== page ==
Takeaway: Take a fresh look at your core competitive competencies and ensure they place your target within the realm of the possible.
Step 3: Aim Straight
Are there capabilities in your micro or macro environment that can be recalibrated for improved alignment? To borrow an example from the public sector, we examine the case of a state owned media asset (undisclosed) that recently produced and aired a reality show filmed in a foreign country. The series did aggregate substantial viewership, rendering it financially viable. However, the fact it was shot abroad meant that one of the station’s strategic objectives to promote its own country’s heritage and national identity remained unmet. Upon this realization, the production venue was shifted to the home country and the new-found alignment enabled the media asset to nail its unmet objective almost overnight.
Takeaway: Aligning your capabilities with your target goes a long way towards optimizing value creation and sustaining success.
Step 4: Recalibrate in the Face of Change
As the old adage goes, “what cannot be measured cannot be managed”. Rolling out performance management measures and control mechanisms can promote the sustainability of alignment at every level of your organization. A typical performance management process entails measuring performance, identifying anomalies, taking corrective action and sharing the lessons. Such mechanisms should be linked directly to individual performance evaluations in order to promote real accountability and facilitate change.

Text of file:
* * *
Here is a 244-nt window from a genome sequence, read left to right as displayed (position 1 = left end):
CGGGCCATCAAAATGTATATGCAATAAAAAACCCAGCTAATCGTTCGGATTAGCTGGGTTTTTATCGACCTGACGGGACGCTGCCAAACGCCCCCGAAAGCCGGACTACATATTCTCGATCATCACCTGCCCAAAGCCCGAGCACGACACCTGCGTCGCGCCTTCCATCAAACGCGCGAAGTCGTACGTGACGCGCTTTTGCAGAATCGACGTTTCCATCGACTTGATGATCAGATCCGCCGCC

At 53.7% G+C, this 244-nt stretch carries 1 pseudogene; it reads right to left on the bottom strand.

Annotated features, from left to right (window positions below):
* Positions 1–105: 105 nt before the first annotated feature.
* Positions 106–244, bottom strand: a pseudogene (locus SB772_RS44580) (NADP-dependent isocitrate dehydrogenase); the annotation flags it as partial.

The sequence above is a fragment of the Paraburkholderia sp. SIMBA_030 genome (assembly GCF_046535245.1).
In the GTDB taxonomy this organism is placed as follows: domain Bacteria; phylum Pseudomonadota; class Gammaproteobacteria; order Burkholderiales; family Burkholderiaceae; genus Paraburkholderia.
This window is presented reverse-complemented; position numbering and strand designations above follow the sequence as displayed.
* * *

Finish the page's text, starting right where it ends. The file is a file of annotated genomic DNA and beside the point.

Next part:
Marriott Vacation Club International, a subsidiary of Marriott International, provides a prototypical success story. By applying a robust performance management framework, the resort developer reported doubling its operating profits from USD150 Million to USD300 Million in the short span of 4 years between 2003 and 2007.
Takeaway: Managing performance provides an endless cycle of corrective action enabling continuous improvement.
Success and competitive advantage can indeed be sustained on the long run through excellence in alignment. Ask yourself today, is your organization shattering clay the George Digweed way?
Ahmad Ghannoum is a Management Consultant for Meirc Training & Consulting. He is a subject matter expert on strategy and supply chain management.